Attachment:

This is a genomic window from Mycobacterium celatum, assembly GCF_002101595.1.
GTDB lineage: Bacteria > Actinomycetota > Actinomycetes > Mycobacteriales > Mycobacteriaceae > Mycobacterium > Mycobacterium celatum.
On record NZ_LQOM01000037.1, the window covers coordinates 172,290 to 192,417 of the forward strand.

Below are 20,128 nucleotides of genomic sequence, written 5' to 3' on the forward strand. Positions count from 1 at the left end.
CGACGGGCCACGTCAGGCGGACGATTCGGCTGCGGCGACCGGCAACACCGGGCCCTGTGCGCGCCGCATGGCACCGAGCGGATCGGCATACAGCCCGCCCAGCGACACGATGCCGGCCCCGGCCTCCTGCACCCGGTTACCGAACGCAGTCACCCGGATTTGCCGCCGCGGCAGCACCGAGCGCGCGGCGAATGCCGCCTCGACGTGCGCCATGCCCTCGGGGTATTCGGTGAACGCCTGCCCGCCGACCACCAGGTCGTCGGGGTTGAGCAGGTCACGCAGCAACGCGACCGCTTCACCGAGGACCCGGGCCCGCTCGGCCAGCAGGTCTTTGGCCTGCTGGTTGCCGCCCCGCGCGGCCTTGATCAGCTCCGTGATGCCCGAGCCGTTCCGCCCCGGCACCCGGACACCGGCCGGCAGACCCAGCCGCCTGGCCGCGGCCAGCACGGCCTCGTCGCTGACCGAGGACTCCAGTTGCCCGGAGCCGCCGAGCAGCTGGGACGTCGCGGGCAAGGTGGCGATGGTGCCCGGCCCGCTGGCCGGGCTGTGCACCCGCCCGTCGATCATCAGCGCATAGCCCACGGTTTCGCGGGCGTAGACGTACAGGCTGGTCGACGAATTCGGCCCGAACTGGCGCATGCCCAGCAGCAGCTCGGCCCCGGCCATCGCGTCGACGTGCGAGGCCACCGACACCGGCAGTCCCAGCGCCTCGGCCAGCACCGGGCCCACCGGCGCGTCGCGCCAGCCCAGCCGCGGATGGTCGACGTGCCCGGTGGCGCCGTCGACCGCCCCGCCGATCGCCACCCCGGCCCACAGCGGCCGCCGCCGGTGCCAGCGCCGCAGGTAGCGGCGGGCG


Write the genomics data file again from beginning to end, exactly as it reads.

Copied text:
This is a genomic window from Mycobacterium celatum, assembly GCF_002101595.1.
GTDB lineage: Bacteria > Actinomycetota > Actinomycetes > Mycobacteriales > Mycobacteriaceae > Mycobacterium > Mycobacterium celatum.
On record NZ_LQOM01000037.1, the window covers coordinates 172,290 to 192,417 of the forward strand.

Below are 20,128 nucleotides of genomic sequence, written 5' to 3' on the forward strand. Positions count from 1 at the left end.
CGACGGGCCACGTCAGGCGGACGATTCGGCTGCGGCGACCGGCAACACCGGGCCCTGTGCGCGCCGCATGGCACCGAGCGGATCGGCATACAGCCCGCCCAGCGACACGATGCCGGCCCCGGCCTCCTGCACCCGGTTACCGAACGCAGTCACCCGGATTTGCCGCCGCGGCAGCACCGAGCGCGCGGCGAATGCCGCCTCGACGTGCGCCATGCCCTCGGGGTATTCGGTGAACGCCTGCCCGCCGACCACCAGGTCGTCGGGGTTGAGCAGGTCACGCAGCAACGCGACCGCTTCACCGAGGACCCGGGCCCGCTCGGCCAGCAGGTCTTTGGCCTGCTGGTTGCCGCCCCGCGCGGCCTTGATCAGCTCCGTGATGCCCGAGCCGTTCCGCCCCGGCACCCGGACACCGGCCGGCAGACCCAGCCGCCTGGCCGCGGCCAGCACGGCCTCGTCGCTGACCGAGGACTCCAGTTGCCCGGAGCCGCCGAGCAGCTGGGACGTCGCGGGCAAGGTGGCGATGGTGCCCGGCCCGCTGGCCGGGCTGTGCACCCGCCCGTCGATCATCAGCGCATAGCCCACGGTTTCGCGGGCGTAGACGTACAGGCTGGTCGACGAATTCGGCCCGAACTGGCGCATGCCCAGCAGCAGCTCGGCCCCGGCCATCGCGTCGACGTGCGAGGCCACCGACACCGGCAGTCCCAGCGCCTCGGCCAGCACCGGGCCCACCGGCGCGTCGCGCCAGCCCAGCCGCGGATGGTCGACGTGCCCGGTGGCGCCGTCGACCGCCCCGCCGATCGCCACCCCGGCCCACAGCGGCCGCCGCCGGTGCCAGCGCCGCAGGTAGCGGCGGGCG